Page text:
A Relaxing Cup of Hot Cocoa


Image Credit: Wendy Brannon


In a snowy northern forest, in a snowy clearing, in a snow-covered cottage, in front of a crackling fire, a puffy little arctic fox stretched open its little mouth and yawned. It stood up from the nest of blankets it had been snuggled in and arched its back. Red firelight reflected off its white furry coat, rendering it red and gold. The fox shook its head and trodded around its nest in a circle before laying down again.

“You’re quite energetic this evening, Flykra,” The fox twitched an ear but made no other motion of acknowledgment. The speaker pushed up his glasses and leaned against an old wooden table, steaming mug in hand. His spoon clinked against its side as he stirred his drink. 

Fat, fluffy snowflakes danced outside the small kitchen window. They took their partners across the stage of the sky, twirling them around until they settled in the empty garden bed below. The boy, who often insisted on his being a man, but was really only about twelve years of age, observed the flakes dance in anxious silence; they were prettier and much more elegant than he.

“How can you be so calm, Flykra? Casually falling asleep on one of the scariest evenings of my life?” the boy asked the fox. She raised her head and glanced over at him groggily at the familiar sound of her name. “I mean, whatever happens to me will happen to you, too,” he said as he shuffled over to the fireplace. “We’ll become Jonn and Flykra, a council-approved transmutation wizard and his familiar,” he huffed as he climbed onto the couch, “or we become failures, and then we have to run away to the mountains, where the jӧtunns live. Then they’ll put us in their soup and eat us! Jonn and his familiar Flykra, the disappointments.” 

This statement was only half true. A transmutation wizard, who could change one thing into another, had not been acknowledged by the High Council for years. Bloodlines that carried transmutation magic were few and far between. But Jonn, little orphan Jonn, was found to have some of that magic within him. And this brought the end of his apprenticeship under his master. These are the facts.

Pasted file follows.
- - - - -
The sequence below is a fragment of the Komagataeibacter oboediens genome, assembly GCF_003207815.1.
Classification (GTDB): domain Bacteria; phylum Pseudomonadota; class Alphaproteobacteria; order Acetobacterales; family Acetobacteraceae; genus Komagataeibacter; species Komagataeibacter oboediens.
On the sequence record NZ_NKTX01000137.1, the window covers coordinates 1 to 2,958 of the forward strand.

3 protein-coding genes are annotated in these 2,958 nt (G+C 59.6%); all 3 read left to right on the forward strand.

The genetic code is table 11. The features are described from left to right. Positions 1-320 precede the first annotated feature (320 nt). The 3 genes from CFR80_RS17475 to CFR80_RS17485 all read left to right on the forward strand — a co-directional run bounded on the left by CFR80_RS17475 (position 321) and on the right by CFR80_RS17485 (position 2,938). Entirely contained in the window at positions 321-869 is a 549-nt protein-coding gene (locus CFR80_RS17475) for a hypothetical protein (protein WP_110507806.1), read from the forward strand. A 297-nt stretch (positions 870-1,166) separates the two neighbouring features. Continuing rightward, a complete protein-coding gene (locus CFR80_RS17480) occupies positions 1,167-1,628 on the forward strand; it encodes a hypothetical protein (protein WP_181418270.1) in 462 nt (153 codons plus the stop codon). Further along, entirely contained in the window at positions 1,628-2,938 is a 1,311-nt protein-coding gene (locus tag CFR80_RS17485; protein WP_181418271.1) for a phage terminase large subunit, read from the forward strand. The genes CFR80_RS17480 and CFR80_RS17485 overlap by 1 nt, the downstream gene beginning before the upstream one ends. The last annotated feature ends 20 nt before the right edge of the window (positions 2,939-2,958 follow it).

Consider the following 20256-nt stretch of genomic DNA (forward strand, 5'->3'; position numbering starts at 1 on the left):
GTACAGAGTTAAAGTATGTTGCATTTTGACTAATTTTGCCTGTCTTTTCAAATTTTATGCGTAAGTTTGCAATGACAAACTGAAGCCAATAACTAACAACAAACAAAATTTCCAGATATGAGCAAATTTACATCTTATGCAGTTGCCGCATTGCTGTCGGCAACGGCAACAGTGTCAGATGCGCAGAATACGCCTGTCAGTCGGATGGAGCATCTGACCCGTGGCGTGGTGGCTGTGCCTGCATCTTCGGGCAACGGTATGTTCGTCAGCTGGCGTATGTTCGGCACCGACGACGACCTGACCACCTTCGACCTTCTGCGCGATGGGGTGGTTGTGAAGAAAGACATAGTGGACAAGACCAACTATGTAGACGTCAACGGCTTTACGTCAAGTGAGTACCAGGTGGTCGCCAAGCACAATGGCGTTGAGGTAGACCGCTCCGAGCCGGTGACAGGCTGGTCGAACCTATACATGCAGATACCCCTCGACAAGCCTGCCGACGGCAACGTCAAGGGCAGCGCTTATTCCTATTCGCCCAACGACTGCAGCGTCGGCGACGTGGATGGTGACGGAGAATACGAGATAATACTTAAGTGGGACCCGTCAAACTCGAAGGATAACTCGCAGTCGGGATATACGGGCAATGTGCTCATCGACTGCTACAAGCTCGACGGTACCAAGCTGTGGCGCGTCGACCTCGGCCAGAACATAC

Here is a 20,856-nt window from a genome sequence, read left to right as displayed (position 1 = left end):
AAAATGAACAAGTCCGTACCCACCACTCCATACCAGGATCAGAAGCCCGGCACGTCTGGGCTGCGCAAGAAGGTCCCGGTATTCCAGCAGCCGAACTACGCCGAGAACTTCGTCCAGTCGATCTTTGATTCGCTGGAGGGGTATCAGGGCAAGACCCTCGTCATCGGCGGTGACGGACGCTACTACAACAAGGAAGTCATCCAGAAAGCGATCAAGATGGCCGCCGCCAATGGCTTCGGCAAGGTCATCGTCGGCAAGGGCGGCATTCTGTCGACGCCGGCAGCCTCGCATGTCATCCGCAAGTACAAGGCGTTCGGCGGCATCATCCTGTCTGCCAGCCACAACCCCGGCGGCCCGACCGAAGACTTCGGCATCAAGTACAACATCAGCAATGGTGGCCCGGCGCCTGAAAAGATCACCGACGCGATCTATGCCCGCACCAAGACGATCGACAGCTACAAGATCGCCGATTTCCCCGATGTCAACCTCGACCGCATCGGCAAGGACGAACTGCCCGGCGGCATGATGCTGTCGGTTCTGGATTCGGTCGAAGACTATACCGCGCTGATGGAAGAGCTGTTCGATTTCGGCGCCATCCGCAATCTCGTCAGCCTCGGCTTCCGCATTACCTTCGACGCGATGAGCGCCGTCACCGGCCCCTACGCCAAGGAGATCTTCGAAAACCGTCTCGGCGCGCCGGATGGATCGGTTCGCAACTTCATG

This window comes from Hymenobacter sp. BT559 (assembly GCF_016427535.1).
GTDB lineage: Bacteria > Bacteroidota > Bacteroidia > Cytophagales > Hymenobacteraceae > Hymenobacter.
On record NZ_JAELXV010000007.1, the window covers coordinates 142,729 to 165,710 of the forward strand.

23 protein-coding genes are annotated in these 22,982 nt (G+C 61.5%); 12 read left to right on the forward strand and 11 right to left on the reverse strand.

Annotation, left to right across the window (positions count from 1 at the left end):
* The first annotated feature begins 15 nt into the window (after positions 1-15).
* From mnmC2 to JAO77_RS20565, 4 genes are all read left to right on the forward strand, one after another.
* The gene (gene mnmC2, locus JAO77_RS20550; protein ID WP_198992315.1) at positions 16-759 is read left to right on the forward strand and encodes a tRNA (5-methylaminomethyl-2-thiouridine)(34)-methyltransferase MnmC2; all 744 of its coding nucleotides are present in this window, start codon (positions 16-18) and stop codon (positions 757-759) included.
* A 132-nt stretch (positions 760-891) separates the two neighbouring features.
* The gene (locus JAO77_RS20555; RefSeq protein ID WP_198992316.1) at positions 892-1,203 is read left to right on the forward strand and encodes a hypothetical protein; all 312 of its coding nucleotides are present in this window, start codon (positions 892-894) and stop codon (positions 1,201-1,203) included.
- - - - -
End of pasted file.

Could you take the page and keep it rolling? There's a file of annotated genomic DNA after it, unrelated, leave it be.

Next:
Being included in a jӧtunn’s stew as a garnish, while certainly not unbelievable, was not likely. The boy’s wild imagination had escaped him again; he’d probably just end up as a tailor’s apprentice.

“Or,” Jonn sipped his hot cocoa, “we’ll be forgotten.”


“Aha! So now you speak! What’s with that look?” Flykra gave him an icy stare. “These are reasonable things to think about!” he proclaimed. One should know that these are not reasonable things to think about. “Good lords, I’m so nervous!” He took another sip of hot cocoa.

Jonn sighed and sank into the couch, pressing his face against the cushion. His glasses shifted and slid, no longer allowing him to see, not that it mattered. He was too busy thinking about his future to care about the present. Flykra chirped at him. 

“What makes you so certain?” The boy believed he understood what she thought; surprisingly, he was never far off. “I’m cool and strong and amazing and . . . cool?” For the most part, he was never far off. Sometimes, he was.

Truthfully, Flykra was very proud of her human. Despite beginning training far later than others, Jonn progressed quickly in his studies. And now, on the evening before the Winter Solstice, sipping his hot cocoa, Jonn undervalued skill. His thinking irked Flykra. To her, the little human boy she cherished — and who fed her more treats than necessary — seemed a little out-of-touch with himself. But what would it matter? She knew he would do fine during his trial.

Jonn watched as Flykra settled down again. She seemed confident in his abilities and coolness. So did his master. Why wasn’t Jonn?

“Maybe you’ve got the right idea, Flykra,” he admitted. The boy pursed his lips. “Relaxation might do me good.” He took a sip of hot cocoa and closed his eyes, listening to his surroundings — to the present.

A log on the fire shifted and fell. The dried sap inside another popped and fizzed its way to the surface. Flykra snored. Somewhere, water dripped slowly through a hole in the ceiling. A single broken window shutter tapped gently against a wall of the house. The fire continued to gently crackle, and Jonn basked in its warmth. 

The rest of the cottage did not seem worried about his trial tomorrow. So why should he?  John relaxed his shoulders and fixed his glasses. He then took another sip of hot cocoa.